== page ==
Hi from Just Answer. I'mCustomer I can assist since the last expert opted out.
The best thing to do is make sure the returns were received by IRS, and taxes assessed. You used to be able to get your transcripts immediately, at www.irs.gov. Now, you can still ask for them online, but they are mailed to you.
Then, you confirm the CSED (collection statute expiration date) to see how long IRS has to collect.
You might also confirm who is the taxpayer who owes the 941 taxes (you or your business). If you had a corporation, it owes the taxes, and you might have been personally charged a trust fund recovery penalty (TFRP). If you were self employed, then the taxes are all yours.
If the transcript shows the 941 forms filed, and taxes assessed, that you consider your options:
1. Let the collection statute expire, likely in 2019.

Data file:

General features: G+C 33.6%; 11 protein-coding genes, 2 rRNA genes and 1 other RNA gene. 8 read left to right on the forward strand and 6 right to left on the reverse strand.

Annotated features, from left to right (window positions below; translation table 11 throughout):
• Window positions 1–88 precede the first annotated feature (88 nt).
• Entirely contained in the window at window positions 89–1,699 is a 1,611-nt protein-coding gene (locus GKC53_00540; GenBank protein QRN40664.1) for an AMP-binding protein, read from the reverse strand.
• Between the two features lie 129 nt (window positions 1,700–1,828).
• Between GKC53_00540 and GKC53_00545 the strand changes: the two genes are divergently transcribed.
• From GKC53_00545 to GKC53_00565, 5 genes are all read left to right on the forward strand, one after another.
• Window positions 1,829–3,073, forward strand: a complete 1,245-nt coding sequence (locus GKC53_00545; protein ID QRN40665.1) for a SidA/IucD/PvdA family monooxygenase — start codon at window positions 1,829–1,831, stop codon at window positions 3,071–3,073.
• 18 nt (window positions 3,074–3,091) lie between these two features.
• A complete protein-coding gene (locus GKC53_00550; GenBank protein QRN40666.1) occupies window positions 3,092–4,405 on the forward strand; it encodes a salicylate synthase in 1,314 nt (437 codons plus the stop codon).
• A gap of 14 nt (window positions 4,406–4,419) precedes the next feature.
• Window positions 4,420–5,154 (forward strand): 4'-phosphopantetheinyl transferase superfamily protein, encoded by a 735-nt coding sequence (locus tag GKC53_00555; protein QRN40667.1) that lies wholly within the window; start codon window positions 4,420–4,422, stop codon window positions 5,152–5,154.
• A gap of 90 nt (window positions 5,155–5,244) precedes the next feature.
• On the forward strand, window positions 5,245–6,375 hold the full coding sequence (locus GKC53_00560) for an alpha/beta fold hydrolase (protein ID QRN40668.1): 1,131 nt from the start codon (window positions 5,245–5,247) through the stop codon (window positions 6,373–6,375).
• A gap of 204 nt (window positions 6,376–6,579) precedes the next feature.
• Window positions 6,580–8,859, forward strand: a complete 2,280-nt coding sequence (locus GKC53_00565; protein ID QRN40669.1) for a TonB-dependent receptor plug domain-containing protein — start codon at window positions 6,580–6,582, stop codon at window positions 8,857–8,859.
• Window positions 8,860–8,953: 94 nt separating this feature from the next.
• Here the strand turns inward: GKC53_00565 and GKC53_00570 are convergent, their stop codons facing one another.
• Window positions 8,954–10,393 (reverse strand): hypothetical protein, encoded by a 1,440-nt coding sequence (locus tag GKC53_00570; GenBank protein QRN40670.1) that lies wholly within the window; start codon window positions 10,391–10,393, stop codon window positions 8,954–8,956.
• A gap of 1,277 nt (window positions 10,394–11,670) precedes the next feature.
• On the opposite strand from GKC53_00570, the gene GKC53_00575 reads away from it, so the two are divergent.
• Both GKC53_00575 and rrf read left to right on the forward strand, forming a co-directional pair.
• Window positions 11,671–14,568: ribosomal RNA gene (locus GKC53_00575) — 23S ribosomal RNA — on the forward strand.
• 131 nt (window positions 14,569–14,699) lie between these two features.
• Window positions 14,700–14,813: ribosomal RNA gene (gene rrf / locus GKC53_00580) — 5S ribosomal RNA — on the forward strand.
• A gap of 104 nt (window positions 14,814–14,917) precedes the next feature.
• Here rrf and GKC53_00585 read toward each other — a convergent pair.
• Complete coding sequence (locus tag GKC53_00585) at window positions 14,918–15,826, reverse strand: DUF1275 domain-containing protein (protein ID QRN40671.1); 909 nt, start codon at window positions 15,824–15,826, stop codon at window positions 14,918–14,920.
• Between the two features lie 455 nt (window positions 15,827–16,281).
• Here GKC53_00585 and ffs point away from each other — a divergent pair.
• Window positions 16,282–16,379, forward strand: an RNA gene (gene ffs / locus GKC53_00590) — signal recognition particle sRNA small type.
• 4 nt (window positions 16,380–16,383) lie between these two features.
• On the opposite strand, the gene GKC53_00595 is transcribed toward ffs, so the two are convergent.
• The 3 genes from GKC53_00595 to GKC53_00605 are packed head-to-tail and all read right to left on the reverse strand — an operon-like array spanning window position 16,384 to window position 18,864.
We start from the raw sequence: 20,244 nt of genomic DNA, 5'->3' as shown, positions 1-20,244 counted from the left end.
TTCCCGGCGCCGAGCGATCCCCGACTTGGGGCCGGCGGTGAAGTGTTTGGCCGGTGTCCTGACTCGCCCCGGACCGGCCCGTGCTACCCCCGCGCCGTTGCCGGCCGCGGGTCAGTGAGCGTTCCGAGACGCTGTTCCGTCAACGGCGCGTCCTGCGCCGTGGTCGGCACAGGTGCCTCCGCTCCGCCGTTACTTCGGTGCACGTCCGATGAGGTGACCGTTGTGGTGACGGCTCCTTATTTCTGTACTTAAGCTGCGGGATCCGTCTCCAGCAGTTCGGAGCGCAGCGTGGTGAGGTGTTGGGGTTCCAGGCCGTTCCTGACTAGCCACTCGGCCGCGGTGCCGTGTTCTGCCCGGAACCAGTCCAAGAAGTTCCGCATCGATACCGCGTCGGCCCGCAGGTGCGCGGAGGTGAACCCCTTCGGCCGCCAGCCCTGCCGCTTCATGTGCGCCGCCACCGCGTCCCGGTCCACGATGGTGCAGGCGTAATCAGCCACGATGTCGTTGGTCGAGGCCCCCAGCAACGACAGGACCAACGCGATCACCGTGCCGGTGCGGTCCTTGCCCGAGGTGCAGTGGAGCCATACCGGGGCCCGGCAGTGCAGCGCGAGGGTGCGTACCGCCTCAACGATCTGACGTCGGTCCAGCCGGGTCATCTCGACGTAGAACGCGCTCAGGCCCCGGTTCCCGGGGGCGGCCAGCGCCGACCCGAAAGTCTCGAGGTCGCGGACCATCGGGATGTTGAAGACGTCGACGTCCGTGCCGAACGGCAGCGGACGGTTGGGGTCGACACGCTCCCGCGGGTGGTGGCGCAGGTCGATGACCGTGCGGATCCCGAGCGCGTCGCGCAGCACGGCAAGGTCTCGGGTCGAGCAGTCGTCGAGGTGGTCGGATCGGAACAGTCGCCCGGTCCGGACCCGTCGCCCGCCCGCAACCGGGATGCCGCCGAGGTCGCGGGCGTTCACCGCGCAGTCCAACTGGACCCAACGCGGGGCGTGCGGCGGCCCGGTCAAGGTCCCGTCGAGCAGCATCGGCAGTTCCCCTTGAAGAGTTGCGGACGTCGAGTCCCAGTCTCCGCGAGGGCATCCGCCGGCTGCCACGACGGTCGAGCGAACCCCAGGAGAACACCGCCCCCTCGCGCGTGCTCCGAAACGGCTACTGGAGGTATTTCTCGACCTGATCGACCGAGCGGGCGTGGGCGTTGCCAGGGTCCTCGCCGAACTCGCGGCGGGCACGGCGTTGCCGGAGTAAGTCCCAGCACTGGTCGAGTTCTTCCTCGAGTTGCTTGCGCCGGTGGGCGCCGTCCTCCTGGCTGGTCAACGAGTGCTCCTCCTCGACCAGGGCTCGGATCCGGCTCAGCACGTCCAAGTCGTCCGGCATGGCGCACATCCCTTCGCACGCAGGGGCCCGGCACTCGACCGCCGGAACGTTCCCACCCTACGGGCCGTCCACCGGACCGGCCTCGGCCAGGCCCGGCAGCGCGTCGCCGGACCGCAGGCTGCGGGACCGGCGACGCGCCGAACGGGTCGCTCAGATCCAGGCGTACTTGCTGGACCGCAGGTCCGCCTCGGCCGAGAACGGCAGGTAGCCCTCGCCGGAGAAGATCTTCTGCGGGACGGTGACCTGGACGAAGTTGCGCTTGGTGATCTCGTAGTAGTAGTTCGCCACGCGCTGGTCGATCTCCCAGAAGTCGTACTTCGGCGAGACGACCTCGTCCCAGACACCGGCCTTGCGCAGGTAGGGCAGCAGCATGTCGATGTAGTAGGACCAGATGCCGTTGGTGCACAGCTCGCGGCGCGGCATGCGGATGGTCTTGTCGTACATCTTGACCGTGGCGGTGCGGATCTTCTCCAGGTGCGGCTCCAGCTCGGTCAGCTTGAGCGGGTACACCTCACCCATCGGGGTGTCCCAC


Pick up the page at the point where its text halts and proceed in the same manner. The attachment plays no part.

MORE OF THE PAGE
2. Consider your current income and expenses, to see if you are a candidate for uncollectible status ("53 or "530"" in IRS code). If so, IRS will not pursue collection, and the taxes might expire.
3. An installment agreement might be needed, based on your ability to pay, and the payments could get you to the CSED, when the taxes would no longer be collectible
4. You might negotiate a settlement with IRS via an Offer in Compromise.
This is not a scenario that you should undertake on your own. An experienced tax pro will be worth their fee if IRS does indeed want to pursue collection.
Thanks for asking at Just Answer. Positive feedback rating my assistance is appreciated. I'mCustomer